Actin protein (>99% pure): bovine cardiac muscle

Actin protein (>99% pure): bovine cardiac muscle

Product Uses Include

  • Identification and characterization of cardiac actin binding proteins
  • In vitro cardiac actin polymerization studies


Bovine cardiac muscle actin is supplied as a lyophilized powder. When one vial is reconstituted in 1 ml of Actin Monomer Buffer: 5.0 mM Tris-HCI pH 8.0, 0.2 mM CaCl2, 0.2 mM ATP and 0.5 mM DTT, it is at a final concentration of 1.0 mg/ml.

Purity is determined by scanning densitometry of proteins on SDS-PAGE gels. Samples are > 99% pure.

Biological Activity:
The biological activity is determined in three ways. The first method utilizes pyrene muscle actin as a fluorescent indicator of polymerization (use a 1:10 ratio of AP07 to AD99) . The second involves sedimentation of actin polymer by high speed centrifugation. The third method measures the integrity of the monomer by the specific inhibition of DNase activity. The biological activity is > 90%.

For product Datasheets and MSDSs please click on the PDF links below.   For additional information, click on the FAQs tab above or contact our Technical Support department at


  • For a guide to performing actin polymerizations with this actin product please click here.

AuthorTitleJournalYearArticle Link
Martin, Jose L. et al.Actin Isoform Composition and Binding Factors Fine-Tune Regulatory Impact of Mical EnzymesInternational Journal of Molecular Sciences 2023, Vol. 24, Page 166512023ISSN 1422--0067
Lu, Yi Ju et al.Arabidopsis calcium-dependent protein kinase 3 regulates actin cytoskeleton organization and immunityNature Communications2020ISSN 2041-1723
Seervai, Riyad N.H. et al.The Huntingtin-interacting protein SETD2/HYPB is an actin lysine methyltransferaseScience Advances2020ISSN 2375-2548
Sandberg, Alexander et al.Fibrillation and molecular characteristics are coherent with clinical and pathological features of 4-repeat tauopathy caused by MAPT variant G273RNeurobiology of Disease2020ISSN 1095-953X
Mahmud, Zabed et al.Structure and proteolytic susceptibility of the inhibitory C-terminal tail of cardiac troponin IBiochimica et Biophysica Acta (BBA) - General Subjects2019ISSN 0304--4165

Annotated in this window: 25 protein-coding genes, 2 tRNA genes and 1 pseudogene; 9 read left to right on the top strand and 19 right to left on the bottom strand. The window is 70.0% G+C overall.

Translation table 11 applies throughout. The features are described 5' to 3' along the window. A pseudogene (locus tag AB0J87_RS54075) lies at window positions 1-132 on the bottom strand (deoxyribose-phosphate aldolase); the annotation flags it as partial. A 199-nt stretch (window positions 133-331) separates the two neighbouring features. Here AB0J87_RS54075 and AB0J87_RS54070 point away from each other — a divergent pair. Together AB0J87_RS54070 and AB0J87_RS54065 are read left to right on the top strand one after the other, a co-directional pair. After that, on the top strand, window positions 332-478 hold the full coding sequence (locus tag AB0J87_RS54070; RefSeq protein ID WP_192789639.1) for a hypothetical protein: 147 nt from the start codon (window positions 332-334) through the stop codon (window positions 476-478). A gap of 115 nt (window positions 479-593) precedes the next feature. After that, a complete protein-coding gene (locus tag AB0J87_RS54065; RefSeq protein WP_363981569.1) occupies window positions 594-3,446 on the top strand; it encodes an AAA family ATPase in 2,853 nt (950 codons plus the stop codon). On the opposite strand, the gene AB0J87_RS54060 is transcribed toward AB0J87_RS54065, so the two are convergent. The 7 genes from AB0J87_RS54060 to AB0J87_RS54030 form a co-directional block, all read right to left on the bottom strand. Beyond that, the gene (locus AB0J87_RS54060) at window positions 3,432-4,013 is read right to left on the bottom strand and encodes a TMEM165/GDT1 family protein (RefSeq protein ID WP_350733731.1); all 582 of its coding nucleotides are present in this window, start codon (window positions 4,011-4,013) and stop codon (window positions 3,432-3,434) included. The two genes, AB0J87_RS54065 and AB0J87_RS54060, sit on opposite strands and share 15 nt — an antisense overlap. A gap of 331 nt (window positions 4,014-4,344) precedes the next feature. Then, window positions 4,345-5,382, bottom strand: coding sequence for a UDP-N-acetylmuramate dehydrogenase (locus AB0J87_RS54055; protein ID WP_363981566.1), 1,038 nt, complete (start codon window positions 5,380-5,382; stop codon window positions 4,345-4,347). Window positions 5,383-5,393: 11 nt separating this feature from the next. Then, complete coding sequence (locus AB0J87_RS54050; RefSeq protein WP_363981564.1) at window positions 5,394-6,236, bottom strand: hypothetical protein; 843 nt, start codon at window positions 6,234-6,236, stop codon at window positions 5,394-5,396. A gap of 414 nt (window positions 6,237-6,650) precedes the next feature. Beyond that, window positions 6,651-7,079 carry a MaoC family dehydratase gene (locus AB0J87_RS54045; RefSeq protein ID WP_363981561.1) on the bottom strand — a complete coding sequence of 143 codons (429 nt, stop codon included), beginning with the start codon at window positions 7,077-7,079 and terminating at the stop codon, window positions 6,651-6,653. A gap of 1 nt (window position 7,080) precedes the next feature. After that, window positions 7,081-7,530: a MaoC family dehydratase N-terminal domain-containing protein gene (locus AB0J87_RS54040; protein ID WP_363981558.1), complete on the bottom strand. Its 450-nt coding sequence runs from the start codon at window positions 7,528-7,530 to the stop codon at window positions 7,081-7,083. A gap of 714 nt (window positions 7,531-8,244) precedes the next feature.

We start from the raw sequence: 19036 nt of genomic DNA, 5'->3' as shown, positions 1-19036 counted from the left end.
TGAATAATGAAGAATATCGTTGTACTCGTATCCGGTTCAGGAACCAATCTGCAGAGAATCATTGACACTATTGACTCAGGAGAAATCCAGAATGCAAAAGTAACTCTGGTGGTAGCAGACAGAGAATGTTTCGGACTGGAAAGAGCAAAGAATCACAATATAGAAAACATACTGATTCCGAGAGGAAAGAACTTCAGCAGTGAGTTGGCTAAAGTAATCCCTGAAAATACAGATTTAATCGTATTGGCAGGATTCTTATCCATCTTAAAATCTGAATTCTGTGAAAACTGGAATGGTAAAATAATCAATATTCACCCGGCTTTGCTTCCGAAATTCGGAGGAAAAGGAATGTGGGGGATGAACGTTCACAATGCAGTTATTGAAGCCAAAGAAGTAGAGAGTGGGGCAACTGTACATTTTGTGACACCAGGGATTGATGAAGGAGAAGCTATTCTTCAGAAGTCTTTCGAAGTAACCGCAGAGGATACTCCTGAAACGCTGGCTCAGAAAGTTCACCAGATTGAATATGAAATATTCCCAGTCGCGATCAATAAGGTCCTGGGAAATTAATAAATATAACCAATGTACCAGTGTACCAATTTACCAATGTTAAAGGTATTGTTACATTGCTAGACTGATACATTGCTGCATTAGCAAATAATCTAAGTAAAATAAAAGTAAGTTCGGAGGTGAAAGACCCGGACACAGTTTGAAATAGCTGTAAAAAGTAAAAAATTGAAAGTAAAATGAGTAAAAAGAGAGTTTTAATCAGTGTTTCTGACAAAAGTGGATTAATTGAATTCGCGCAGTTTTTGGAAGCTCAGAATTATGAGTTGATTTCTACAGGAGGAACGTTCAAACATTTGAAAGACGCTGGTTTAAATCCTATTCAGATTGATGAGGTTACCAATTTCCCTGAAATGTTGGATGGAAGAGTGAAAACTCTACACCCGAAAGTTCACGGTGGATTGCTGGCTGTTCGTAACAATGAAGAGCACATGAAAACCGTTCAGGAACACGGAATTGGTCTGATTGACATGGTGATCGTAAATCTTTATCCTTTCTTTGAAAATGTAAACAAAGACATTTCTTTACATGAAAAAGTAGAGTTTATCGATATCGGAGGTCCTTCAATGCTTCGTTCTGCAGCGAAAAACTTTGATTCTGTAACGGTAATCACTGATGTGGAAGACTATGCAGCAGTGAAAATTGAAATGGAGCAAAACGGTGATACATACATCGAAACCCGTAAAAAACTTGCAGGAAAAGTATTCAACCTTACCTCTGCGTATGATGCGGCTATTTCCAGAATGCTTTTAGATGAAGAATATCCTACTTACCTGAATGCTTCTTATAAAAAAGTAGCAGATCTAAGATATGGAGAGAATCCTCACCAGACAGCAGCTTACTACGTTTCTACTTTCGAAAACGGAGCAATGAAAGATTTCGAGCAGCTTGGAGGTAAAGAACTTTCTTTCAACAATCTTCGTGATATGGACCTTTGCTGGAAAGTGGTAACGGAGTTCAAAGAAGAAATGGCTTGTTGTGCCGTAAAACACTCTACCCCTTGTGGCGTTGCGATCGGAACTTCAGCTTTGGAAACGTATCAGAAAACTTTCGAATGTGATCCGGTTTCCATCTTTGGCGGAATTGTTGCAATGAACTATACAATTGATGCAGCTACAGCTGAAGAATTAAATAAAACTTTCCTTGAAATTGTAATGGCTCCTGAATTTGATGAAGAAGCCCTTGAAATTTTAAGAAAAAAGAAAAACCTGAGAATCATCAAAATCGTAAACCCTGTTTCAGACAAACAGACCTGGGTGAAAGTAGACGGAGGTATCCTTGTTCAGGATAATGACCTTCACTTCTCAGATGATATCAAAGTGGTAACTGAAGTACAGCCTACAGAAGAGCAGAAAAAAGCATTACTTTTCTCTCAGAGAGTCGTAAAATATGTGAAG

Yang, Kai Chien et al.Deficiency of nuclear receptor interaction protein leads to cardiomyopathy by disrupting sarcomere structure and mitochondrial respirationJournal of molecular and cellular cardiology2019ISSN 1095--8584
Da’as, Sahar I. et al.Hypertrophic cardiomyopathy-linked variants of cardiac myosin-binding protein C3 display altered molecular properties and actin interactionBiochemical Journal2018ISSN 1470-8728
Manickam, Manoj et al.Exploration of flexible phenylpropylurea scaffold as novel cardiac myosin activators for the treatment of systolic heart failureEuropean Journal of Medicinal Chemistry2017ISSN 1768-3254
Cuellar, Jorge et al.Assisted protein folding at low temperature: Evolutionary adaptation of the antarctic fish chaperonin CCT and its client proteinsBiology Open2014ISSN 2046-6390
Butler, Suzanne C. et al.Inhibitory effects of pectenotoxins from marine algae on the polymerization of various actin isoformsToxicology in Vitro2012ISSN 0887-2333
Orlova, Albina et al.The N-Terminal Domains of Myosin Binding Protein C Can Bind Polymorphically to F-ActinJournal of Molecular Biology2011ISSN 0022--2836
Passarelli, Chiara et al.Susceptibility of isolated myofibrils to in vitro glutathionylation: Potential relevance to muscle functionsCytoskeleton2010ISSN 1949--3592
Debold, Edward P. et al.Human actin mutations associated with hypertrophic and dilated cardiomyopathies demonstrate distinct thin filament regulatory properties in vitroJournal of Molecular and Cellular Cardiology2010ISSN 0022--2828


Question 1: What is the isotype composition of the cardiac actin from bovine heart muscle?

Answer 1:  Bovine cardiac actin (Cat. # AD99) is composed of 84% a-cardiac and 16% a-skeletal actin isoforms. 


Question 2:  How do I measure actin polymerization with the pyrene assay when there is no available pyrene conjugate for cardiac actin? 

Answer 2:  To examine the polymerization of unlabeled cardiac actin (Cat. # AD99), please click here for a polymerization protocol that uses an excess of the unlabeled [cardiac] actin plus 10% of pyrene-labeled skeletal muscle actin.  The pyrene muscle actin will not polymerize on its own at the concentration used in this assay, so the reaction is dependent on unlabeled cardiac actin (Cat. # AD99) for F-actin formation.  In this way, the pyrene-labeled muscle actin is taken up and polymerized to serve as a reporter for polymerization of the unlabeled actin that is present at a much greater concentration.



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